The UK regional and national newspaper industry is still miles from making the transition from print to digital.
And thanks largely to the success of Google and Facebook at selling advertising (partly on the back of our content) much of the industry may never get there unless there is a big change in the way these giants operate.
The scale of this calamity is outlined in a report from the News Media Association which sets out how in 2015 the UK’s national and regional newspaper publishers had collective revenue of around £5bn – a figure which it said has halved since 2004.
Some 88 per cent of that revenue comes from print versus 12 per cent from digital.
The NMA reckons average revenue per print reader of £89 a year for publishers versus £15 from digital ones.
I suspect the imbalance between print and digital at many publishers is even more severe than that.
Looking at published data from The Guardian/Observer and the Daily Mail/Mail on Sunday I calculate that their daily print readers are worth £136 and £140 a year.
These are the UK’s most successful national newspapers online and their daily digital “unique users” are worth £10 and £7 a year each respectively. Unique users are different devices and may, or may not, equate to a similar number of people.
The table below takes print readership from the National Readership Survey and online daily users from ABC.
|Print revenue||Daily print readers||£ per reader|| Digital
|Online daily users||£ per user|
|Guardian and Observer||£128m||910,000||140||£82m||8,000,000||10|
Newspaper print revenue and advertising are in sharp decline. Online advertising is expanding vastly, but is all being hoovered by Google and Facebook.
Last year the UK advertising industry was reckoned to be £20bn. Some £8.5bn went on the internet (up 17.3 per cent) for which read Google and Facebook.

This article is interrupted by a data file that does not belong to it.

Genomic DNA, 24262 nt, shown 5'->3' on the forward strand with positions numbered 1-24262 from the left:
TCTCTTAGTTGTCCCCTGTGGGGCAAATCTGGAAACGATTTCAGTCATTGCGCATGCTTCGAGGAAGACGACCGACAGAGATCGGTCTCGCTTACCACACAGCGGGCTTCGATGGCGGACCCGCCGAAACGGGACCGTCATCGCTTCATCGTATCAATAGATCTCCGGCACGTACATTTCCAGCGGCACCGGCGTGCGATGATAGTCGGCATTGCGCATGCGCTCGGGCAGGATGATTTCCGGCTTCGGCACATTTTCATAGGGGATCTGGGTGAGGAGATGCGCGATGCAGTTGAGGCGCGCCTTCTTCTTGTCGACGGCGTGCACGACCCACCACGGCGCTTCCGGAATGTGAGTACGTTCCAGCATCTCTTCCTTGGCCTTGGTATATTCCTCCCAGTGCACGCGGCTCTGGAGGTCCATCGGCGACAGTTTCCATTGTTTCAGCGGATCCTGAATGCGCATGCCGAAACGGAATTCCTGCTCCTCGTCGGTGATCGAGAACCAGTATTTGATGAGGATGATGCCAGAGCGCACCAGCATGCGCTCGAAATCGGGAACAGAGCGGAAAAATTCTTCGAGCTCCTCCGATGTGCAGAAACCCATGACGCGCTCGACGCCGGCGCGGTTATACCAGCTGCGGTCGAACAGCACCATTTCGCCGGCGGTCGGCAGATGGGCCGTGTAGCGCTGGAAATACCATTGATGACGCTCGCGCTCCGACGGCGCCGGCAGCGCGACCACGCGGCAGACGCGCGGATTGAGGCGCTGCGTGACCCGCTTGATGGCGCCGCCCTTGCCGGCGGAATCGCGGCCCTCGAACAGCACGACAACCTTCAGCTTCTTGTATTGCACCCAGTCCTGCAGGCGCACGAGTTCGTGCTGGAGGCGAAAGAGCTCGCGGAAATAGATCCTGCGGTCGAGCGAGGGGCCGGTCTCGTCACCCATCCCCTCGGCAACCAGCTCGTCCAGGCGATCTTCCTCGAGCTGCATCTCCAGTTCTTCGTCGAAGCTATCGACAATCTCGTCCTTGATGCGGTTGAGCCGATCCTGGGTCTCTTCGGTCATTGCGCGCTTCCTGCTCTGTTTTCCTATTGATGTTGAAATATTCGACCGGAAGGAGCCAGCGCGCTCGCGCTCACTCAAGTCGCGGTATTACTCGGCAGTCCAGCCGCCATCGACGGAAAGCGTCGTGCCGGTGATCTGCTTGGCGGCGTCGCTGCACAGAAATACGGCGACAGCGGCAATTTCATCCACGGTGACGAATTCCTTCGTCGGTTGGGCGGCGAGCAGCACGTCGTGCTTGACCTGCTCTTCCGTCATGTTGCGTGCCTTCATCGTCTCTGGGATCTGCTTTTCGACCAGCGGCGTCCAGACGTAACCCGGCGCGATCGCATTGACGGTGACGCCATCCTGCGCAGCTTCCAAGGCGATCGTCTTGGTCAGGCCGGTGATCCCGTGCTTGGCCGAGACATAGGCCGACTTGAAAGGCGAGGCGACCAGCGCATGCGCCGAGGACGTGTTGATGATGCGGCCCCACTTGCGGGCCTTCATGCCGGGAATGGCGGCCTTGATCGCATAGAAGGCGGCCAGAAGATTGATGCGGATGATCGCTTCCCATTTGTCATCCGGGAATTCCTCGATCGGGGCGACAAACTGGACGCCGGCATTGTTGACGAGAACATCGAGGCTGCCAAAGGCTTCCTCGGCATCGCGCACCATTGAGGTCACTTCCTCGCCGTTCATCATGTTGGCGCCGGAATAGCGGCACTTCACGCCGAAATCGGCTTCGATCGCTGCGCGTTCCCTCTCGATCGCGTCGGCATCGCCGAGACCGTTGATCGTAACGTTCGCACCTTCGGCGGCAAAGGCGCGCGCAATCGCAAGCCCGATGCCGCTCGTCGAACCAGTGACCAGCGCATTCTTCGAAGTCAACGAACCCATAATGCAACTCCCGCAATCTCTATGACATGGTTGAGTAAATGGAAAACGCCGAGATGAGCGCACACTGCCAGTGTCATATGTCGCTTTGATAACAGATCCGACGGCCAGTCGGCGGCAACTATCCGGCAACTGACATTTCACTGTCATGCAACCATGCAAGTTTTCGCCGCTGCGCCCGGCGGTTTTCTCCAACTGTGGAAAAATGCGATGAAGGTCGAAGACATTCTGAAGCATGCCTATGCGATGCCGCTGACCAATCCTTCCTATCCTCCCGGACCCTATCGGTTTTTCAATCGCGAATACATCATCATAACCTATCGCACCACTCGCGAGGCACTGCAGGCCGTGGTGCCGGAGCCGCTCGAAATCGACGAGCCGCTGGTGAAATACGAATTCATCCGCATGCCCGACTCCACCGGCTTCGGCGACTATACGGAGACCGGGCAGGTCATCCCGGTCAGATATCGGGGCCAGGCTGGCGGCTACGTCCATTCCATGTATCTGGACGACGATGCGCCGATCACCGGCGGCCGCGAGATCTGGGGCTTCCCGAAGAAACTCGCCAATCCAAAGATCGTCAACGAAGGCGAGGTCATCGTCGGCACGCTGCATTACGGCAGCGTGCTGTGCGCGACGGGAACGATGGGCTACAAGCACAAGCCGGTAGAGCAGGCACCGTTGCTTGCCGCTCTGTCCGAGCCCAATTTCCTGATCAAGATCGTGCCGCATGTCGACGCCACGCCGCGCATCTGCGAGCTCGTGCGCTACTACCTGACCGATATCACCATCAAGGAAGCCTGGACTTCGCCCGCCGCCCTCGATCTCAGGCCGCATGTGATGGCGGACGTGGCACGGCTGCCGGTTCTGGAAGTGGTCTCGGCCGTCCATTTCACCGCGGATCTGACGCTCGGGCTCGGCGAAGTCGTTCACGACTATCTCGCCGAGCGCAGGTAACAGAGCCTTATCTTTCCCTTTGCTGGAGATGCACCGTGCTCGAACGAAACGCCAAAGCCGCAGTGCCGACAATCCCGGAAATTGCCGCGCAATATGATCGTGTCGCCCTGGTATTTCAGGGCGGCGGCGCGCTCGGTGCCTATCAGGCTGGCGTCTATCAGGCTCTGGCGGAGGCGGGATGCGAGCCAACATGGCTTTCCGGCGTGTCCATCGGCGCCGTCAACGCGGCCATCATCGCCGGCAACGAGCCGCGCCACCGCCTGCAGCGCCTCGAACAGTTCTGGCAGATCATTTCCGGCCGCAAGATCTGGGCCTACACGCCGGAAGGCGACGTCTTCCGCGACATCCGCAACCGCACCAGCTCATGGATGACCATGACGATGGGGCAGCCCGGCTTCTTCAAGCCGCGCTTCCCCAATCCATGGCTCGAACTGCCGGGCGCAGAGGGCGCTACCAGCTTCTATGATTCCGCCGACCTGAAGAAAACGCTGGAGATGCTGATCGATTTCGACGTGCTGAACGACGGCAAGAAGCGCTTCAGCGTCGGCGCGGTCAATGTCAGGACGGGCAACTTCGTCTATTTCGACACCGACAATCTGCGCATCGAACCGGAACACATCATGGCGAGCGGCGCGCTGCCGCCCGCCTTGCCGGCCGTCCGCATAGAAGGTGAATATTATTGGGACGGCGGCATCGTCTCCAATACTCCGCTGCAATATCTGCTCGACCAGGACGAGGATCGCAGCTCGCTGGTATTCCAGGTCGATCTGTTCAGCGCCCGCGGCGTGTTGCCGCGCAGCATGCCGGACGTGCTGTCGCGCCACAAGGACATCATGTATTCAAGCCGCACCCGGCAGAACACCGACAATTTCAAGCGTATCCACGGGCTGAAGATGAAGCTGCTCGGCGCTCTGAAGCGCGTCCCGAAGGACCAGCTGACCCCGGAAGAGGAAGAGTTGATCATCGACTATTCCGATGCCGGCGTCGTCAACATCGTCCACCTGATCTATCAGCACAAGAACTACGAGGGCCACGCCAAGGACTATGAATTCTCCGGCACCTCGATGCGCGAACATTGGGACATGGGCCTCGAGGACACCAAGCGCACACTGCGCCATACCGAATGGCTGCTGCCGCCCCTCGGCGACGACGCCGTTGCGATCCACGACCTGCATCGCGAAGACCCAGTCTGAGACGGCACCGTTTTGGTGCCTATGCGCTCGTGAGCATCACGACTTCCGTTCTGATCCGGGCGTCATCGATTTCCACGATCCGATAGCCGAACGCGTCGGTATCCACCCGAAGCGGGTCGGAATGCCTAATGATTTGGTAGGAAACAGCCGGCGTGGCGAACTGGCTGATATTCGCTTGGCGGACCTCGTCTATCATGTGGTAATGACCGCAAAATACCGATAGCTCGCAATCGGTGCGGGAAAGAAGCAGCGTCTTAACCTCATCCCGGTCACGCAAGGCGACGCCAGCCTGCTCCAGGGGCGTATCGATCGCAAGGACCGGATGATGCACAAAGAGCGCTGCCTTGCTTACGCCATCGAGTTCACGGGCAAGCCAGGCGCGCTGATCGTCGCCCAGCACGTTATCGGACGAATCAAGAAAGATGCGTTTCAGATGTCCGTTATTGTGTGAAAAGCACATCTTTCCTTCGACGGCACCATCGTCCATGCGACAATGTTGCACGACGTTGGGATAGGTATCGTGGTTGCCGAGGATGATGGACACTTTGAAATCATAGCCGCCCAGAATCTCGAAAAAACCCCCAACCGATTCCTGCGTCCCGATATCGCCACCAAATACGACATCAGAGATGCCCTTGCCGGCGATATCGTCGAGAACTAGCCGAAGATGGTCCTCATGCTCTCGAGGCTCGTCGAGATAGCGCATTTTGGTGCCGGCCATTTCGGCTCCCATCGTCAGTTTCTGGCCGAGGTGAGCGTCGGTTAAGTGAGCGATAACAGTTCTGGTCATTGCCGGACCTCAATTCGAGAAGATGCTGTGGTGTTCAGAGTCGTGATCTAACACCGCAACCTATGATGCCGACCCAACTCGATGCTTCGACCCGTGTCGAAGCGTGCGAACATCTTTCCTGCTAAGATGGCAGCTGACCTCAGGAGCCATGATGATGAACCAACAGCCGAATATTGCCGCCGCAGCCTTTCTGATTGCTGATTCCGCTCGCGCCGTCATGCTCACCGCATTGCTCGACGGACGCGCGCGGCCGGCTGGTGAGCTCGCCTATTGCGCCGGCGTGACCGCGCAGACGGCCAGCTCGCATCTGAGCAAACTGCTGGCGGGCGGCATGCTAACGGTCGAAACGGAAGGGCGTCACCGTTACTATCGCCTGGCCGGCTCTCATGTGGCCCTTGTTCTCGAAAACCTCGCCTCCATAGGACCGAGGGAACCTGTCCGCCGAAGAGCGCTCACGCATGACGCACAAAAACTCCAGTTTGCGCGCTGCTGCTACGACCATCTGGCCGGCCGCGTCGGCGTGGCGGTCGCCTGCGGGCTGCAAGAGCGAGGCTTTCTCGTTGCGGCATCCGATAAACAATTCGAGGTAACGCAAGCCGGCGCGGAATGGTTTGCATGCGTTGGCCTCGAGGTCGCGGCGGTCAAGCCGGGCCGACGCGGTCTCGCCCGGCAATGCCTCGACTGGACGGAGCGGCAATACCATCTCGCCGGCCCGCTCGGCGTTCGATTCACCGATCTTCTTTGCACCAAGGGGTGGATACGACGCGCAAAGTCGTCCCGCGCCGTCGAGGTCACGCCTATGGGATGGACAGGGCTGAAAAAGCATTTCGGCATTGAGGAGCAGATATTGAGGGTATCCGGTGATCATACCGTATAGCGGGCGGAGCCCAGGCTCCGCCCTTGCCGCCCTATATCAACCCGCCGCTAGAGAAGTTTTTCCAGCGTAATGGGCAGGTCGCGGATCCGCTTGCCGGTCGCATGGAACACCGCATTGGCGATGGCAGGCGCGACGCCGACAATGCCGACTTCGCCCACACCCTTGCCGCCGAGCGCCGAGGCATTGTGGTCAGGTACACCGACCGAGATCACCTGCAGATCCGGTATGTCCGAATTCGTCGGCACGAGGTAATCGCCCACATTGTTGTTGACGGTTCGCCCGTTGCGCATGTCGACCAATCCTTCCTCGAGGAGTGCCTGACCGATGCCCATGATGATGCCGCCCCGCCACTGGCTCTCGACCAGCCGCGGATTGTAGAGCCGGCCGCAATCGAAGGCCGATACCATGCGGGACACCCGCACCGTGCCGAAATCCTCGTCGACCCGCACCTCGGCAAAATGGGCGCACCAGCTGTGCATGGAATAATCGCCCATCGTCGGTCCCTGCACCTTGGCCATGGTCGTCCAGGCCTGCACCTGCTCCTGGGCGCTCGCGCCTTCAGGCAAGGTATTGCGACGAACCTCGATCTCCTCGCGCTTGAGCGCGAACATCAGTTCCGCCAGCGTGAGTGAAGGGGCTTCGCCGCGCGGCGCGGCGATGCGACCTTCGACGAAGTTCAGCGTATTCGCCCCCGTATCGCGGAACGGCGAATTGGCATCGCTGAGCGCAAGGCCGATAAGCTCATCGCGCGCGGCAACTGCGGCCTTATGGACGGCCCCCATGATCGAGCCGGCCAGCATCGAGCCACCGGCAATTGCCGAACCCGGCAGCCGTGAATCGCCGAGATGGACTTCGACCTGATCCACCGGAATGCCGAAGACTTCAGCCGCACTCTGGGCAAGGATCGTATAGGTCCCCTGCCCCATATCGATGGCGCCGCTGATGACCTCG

National news brands and their websites took £1.2bn (down 11 per cent) and regional newsbrands took £1.2bn (down 6.2 per cent).
To understand what all this means in terms of local democracy and ‘boots on the ground’ reporters, look at the annual report of the National Council for the Training of Journalists.
In 2005/2006 some 535 reporters took their senior journalist qualification.
This is test for reporters who are significantly serious about their trade to take an additional test after at least 18 months in the job (after already passing the post grad NCTJ diploma) to test their newswriting skills and legal and ethical know how.
Those who pass their NCE (now called an NQJ) may still be paid a comparative pittance (£18k to £20k). But they are an elite cadre of highly effective and well trained journalists.
In 2015/2016 the number taking this test fell to 216. This year it will be lower still.
Plenty of new journalism jobs are being created in this digital age (as the latest figures from the ONS suggest).
But these jobs are not for feet on the ground reporters covering council and court meetings, answering the phone to give a voice to readers and holding those in power to account.
As the NMA sets out in its report, more and more people are getting their news from social media and third-party aggregators. But Facebook (and it is mainly Facebook) is keeping all the advertising revenue from those eyeballs.
Facebook publishes with total impunity from privacy, libel or copyright law. News publishers face all these legal responsibilities and many more.
The Government is currently proposing to force newspapers into a state-backed press regulator while doing nothing about social media organisations who face no consequences for fake content which undermines democracy.
There is a grotesque imbalance in the market and the consequence is less professional journalism, a poorer democracy and fake news and propaganda taking the place of investigative journalism.
As News UK chief operating officer David Dinsmore said today, something must be done “to ensure that news media publishers’ ability to fund the original agenda-setting news and information our readers want us to produce is not fatally undermined by third parties who gain so much from our investment while contributing very little”.
The answer is that Google and Facebook must start paying their fair share to the news industry for use of the professionally-produced and copyright news content which their businesses are largely based upon.